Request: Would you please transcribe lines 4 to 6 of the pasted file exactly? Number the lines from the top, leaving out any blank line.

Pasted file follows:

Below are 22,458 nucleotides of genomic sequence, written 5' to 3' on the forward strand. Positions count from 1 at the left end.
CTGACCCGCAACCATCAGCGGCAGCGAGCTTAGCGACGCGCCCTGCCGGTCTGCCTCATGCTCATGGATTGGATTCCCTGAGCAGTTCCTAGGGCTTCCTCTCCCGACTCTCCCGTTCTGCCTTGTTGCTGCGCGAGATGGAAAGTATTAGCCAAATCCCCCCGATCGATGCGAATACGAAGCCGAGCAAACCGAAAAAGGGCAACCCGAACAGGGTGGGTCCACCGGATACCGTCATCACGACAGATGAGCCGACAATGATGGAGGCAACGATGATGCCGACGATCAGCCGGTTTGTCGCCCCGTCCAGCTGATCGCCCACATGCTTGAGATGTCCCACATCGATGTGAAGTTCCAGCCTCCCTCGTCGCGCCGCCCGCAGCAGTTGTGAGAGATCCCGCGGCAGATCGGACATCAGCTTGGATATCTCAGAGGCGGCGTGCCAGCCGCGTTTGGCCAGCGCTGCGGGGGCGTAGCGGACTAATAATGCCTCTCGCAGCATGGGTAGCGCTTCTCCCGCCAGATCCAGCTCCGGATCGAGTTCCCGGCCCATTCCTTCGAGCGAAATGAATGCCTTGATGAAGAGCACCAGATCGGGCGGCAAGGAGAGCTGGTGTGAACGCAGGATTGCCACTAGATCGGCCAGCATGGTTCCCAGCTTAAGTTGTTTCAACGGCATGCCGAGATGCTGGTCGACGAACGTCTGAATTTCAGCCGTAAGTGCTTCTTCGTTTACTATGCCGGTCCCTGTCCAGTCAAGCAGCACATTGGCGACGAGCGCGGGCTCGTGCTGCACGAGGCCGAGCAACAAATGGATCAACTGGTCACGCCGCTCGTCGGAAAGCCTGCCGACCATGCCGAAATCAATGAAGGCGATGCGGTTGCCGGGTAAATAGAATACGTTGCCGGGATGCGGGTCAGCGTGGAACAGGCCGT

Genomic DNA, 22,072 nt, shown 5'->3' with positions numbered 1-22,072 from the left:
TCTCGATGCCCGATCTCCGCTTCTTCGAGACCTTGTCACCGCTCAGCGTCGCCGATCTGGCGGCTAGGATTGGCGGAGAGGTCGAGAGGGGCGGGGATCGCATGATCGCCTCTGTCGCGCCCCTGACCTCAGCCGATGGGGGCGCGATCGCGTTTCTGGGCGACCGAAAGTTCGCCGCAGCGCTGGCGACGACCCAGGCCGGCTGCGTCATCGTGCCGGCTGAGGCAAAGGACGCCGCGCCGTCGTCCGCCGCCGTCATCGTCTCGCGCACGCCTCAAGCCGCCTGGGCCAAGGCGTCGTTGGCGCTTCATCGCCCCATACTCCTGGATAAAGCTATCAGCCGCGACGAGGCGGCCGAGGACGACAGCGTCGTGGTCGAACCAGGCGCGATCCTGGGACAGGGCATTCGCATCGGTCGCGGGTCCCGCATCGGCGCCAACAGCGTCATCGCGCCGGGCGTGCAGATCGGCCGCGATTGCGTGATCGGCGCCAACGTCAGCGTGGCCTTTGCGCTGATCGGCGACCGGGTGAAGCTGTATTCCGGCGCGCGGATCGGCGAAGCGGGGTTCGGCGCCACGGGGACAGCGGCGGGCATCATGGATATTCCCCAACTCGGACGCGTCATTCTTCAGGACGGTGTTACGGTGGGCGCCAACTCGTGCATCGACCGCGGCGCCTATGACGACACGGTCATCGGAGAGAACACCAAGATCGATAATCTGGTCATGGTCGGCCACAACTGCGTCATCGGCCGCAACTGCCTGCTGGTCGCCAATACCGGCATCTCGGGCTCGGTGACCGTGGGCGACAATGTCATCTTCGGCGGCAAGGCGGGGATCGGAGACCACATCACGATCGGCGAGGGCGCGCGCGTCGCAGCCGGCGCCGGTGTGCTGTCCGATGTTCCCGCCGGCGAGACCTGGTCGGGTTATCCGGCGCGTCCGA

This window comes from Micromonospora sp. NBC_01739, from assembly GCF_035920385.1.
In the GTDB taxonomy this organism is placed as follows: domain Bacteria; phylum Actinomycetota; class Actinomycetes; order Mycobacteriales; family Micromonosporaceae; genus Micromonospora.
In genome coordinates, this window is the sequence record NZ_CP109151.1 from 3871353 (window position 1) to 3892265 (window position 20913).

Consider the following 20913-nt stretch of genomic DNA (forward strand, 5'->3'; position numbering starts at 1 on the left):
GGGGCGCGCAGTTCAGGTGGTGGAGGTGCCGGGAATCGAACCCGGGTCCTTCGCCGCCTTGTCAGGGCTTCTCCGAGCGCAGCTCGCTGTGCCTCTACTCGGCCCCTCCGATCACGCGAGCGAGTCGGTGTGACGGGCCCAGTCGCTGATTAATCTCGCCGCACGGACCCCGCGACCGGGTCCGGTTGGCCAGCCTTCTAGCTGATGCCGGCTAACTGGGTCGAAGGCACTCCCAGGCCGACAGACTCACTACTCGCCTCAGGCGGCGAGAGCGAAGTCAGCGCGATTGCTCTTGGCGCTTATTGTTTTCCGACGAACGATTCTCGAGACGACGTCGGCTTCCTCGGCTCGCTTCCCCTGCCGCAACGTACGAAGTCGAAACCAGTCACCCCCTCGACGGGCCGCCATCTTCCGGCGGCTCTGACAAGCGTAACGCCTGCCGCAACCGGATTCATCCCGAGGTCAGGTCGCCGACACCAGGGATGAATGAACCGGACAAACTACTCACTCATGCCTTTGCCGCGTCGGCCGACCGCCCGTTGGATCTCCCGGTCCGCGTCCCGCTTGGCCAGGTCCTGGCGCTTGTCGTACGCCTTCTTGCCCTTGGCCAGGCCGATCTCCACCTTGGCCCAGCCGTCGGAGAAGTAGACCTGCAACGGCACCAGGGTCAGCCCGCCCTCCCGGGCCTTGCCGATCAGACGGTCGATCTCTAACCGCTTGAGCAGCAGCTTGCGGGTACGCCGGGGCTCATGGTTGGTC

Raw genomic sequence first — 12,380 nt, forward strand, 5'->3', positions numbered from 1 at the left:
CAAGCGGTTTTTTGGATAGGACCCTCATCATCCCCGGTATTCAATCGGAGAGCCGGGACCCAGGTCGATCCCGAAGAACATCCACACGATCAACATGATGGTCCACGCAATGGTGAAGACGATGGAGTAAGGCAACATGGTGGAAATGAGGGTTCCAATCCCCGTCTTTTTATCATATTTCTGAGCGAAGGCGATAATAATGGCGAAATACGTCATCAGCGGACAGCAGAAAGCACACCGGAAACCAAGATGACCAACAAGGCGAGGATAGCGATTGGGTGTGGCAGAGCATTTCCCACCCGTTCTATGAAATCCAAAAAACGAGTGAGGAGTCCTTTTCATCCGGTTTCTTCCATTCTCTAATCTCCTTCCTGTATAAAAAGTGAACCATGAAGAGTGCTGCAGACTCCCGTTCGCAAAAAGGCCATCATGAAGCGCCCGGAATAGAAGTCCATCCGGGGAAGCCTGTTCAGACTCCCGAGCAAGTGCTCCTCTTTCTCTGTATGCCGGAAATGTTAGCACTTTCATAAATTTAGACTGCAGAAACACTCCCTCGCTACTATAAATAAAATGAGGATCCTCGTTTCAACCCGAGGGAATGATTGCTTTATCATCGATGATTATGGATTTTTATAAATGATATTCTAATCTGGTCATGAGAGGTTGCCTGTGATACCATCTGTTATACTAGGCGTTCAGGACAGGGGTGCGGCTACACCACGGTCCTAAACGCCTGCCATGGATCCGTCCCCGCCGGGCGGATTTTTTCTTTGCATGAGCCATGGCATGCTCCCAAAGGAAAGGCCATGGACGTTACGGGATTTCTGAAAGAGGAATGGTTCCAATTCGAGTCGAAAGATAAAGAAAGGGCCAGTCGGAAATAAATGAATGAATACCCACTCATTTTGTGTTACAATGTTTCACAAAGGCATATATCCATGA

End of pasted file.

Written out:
TCTCGATGCCCGATCTCCGCTTCTTCGAGACCTTGTCACCGCTCAGCGTCGCCGATCTGGCGGCTAGGATTGGCGGAGAGGTCGAGAGGGGCGGGGATCGCATGATCGCCTCTGTCGCGCCCCTGACCTCAGCCGATGGGGGCGCGATCGCGTTTCTGGGCGACCGAAAGTTCGCCGCAGCGCTGGCGACGACCCAGGCCGGCTGCGTCATCGTGCCGGCTGAGGCAAAGGACGCCGCGCCGTCGTCCGCCGCCGTCATCGTCTCGCGCACGCCTCAAGCCGCCTGGGCCAAGGCGTCGTTGGCGCTTCATCGCCCCATACTCCTGGATAAAGCTATCAGCCGCGACGAGGCGGCCGAGGACGACAGCGTCGTGGTCGAACCAGGCGCGATCCTGGGACAGGGCATTCGCATCGGTCGCGGGTCCCGCATCGGCGCCAACAGCGTCATCGCGCCGGGCGTGCAGATCGGCCGCGATTGCGTGATCGGCGCCAACGTCAGCGTGGCCTTTGCGCTGATCGGCGACCGGGTGAAGCTGTATTCCGGCGCGCGGATCGGCGAAGCGGGGTTCGGCGCCACGGGGACAGCGGCGGGCATCATGGATATTCCCCAACTCGGACGCGTCATTCTTCAGGACGGTGTTACGGTGGGCGCCAACTCGTGCATCGACCGCGGCGCCTATGACGACACGGTCATCGGAGAGAACACCAAGATCGATAATCTGGTCATGGTCGGCCACAACTGCGTCATCGGCCGCAACTGCCTGCTGGTCGCCAATACCGGCATCTCGGGCTCGGTGACCGTGGGCGACAATGTCATCTTCGGCGGCAAGGCGGGGATCGGAGACCACATCACGATCGGCGAGGGCGCGCGCGTCGCAGCCGGCGCCGGTGTGCTGTCCGATGTTCCCGCCGGCGAGACCTGGTCGGGTTATCCGGCGCGTCCGA

This window comes from Micromonospora sp. NBC_01739, from assembly GCF_035920385.1.
In the GTDB taxonomy this organism is placed as follows: domain Bacteria; phylum Actinomycetota; class Actinomycetes; order Mycobacteriales; family Micromonosporaceae; genus Micromonospora.